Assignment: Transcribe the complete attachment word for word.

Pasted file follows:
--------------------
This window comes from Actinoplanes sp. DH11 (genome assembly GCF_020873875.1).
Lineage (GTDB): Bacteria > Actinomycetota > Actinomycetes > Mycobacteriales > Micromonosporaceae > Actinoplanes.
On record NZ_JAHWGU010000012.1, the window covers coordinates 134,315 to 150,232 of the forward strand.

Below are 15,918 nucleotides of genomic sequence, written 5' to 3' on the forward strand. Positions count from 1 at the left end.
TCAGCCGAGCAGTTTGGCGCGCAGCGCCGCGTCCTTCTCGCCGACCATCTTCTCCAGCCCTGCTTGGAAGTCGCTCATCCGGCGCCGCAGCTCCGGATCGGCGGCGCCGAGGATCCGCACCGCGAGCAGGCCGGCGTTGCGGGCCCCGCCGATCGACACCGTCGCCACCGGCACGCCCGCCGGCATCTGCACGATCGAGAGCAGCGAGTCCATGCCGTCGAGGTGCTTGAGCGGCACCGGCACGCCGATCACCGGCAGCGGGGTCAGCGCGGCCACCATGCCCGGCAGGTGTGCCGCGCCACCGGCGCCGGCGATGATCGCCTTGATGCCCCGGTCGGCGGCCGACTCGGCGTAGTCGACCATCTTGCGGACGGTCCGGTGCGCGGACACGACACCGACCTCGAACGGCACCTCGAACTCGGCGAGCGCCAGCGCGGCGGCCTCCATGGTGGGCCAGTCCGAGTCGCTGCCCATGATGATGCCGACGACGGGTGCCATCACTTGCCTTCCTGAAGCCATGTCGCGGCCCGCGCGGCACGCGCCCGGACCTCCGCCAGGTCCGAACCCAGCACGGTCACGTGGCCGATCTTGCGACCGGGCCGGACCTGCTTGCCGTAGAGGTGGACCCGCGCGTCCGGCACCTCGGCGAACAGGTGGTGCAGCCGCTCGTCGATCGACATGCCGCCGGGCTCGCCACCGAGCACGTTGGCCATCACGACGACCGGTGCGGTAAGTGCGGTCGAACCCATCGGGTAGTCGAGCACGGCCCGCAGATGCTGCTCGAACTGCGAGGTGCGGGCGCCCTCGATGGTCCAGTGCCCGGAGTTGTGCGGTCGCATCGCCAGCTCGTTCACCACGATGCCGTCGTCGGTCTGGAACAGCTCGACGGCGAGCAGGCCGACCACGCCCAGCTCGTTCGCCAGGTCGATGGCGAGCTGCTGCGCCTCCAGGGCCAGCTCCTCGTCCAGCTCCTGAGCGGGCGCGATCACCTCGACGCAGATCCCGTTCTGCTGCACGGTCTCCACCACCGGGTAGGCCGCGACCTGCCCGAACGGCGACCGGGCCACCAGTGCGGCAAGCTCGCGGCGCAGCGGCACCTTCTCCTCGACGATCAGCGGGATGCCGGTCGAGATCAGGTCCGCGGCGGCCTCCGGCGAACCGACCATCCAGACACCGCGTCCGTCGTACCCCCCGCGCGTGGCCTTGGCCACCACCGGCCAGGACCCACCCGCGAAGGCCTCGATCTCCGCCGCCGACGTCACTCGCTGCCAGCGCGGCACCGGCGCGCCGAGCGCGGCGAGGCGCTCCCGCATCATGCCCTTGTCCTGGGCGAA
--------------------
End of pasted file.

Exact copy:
This window comes from Actinoplanes sp. DH11 (genome assembly GCF_020873875.1).
Lineage (GTDB): Bacteria > Actinomycetota > Actinomycetes > Mycobacteriales > Micromonosporaceae > Actinoplanes.
On record NZ_JAHWGU010000012.1, the window covers coordinates 134,315 to 150,232 of the forward strand.

Below are 15,918 nucleotides of genomic sequence, written 5' to 3' on the forward strand. Positions count from 1 at the left end.
TCAGCCGAGCAGTTTGGCGCGCAGCGCCGCGTCCTTCTCGCCGACCATCTTCTCCAGCCCTGCTTGGAAGTCGCTCATCCGGCGCCGCAGCTCCGGATCGGCGGCGCCGAGGATCCGCACCGCGAGCAGGCCGGCGTTGCGGGCCCCGCCGATCGACACCGTCGCCACCGGCACGCCCGCCGGCATCTGCACGATCGAGAGCAGCGAGTCCATGCCGTCGAGGTGCTTGAGCGGCACCGGCACGCCGATCACCGGCAGCGGGGTCAGCGCGGCCACCATGCCCGGCAGGTGTGCCGCGCCACCGGCGCCGGCGATGATCGCCTTGATGCCCCGGTCGGCGGCCGACTCGGCGTAGTCGACCATCTTGCGGACGGTCCGGTGCGCGGACACGACACCGACCTCGAACGGCACCTCGAACTCGGCGAGCGCCAGCGCGGCGGCCTCCATGGTGGGCCAGTCCGAGTCGCTGCCCATGATGATGCCGACGACGGGTGCCATCACTTGCCTTCCTGAAGCCATGTCGCGGCCCGCGCGGCACGCGCCCGGACCTCCGCCAGGTCCGAACCCAGCACGGTCACGTGGCCGATCTTGCGACCGGGCCGGACCTGCTTGCCGTAGAGGTGGACCCGCGCGTCCGGCACCTCGGCGAACAGGTGGTGCAGCCGCTCGTCGATCGACATGCCGCCGGGCTCGCCACCGAGCACGTTGGCCATCACGACGACCGGTGCGGTAAGTGCGGTCGAACCCATCGGGTAGTCGAGCACGGCCCGCAGATGCTGCTCGAACTGCGAGGTGCGGGCGCCCTCGATGGTCCAGTGCCCGGAGTTGTGCGGTCGCATCGCCAGCTCGTTCACCACGATGCCGTCGTCGGTCTGGAACAGCTCGACGGCGAGCAGGCCGACCACGCCCAGCTCGTTCGCCAGGTCGATGGCGAGCTGCTGCGCCTCCAGGGCCAGCTCCTCGTCCAGCTCCTGAGCGGGCGCGATCACCTCGACGCAGATCCCGTTCTGCTGCACGGTCTCCACCACCGGGTAGGCCGCGACCTGCCCGAACGGCGACCGGGCCACCAGTGCGGCAAGCTCGCGGCGCAGCGGCACCTTCTCCTCGACGATCAGCGGGATGCCGGTCGAGATCAGGTCCGCGGCGGCCTCCGGCGAACCGACCATCCAGACACCGCGTCCGTCGTACCCCCCGCGCGTGGCCTTGGCCACCACCGGCCAGGACCCACCCGCGAAGGCCTCGATCTCCGCCGCCGACGTCACTCGCTGCCAGCGCGGCACCGGCGCGCCGAGCGCGGCGAGGCGCTCCCGCATCATGCCCTTGTCCTGGGCGAA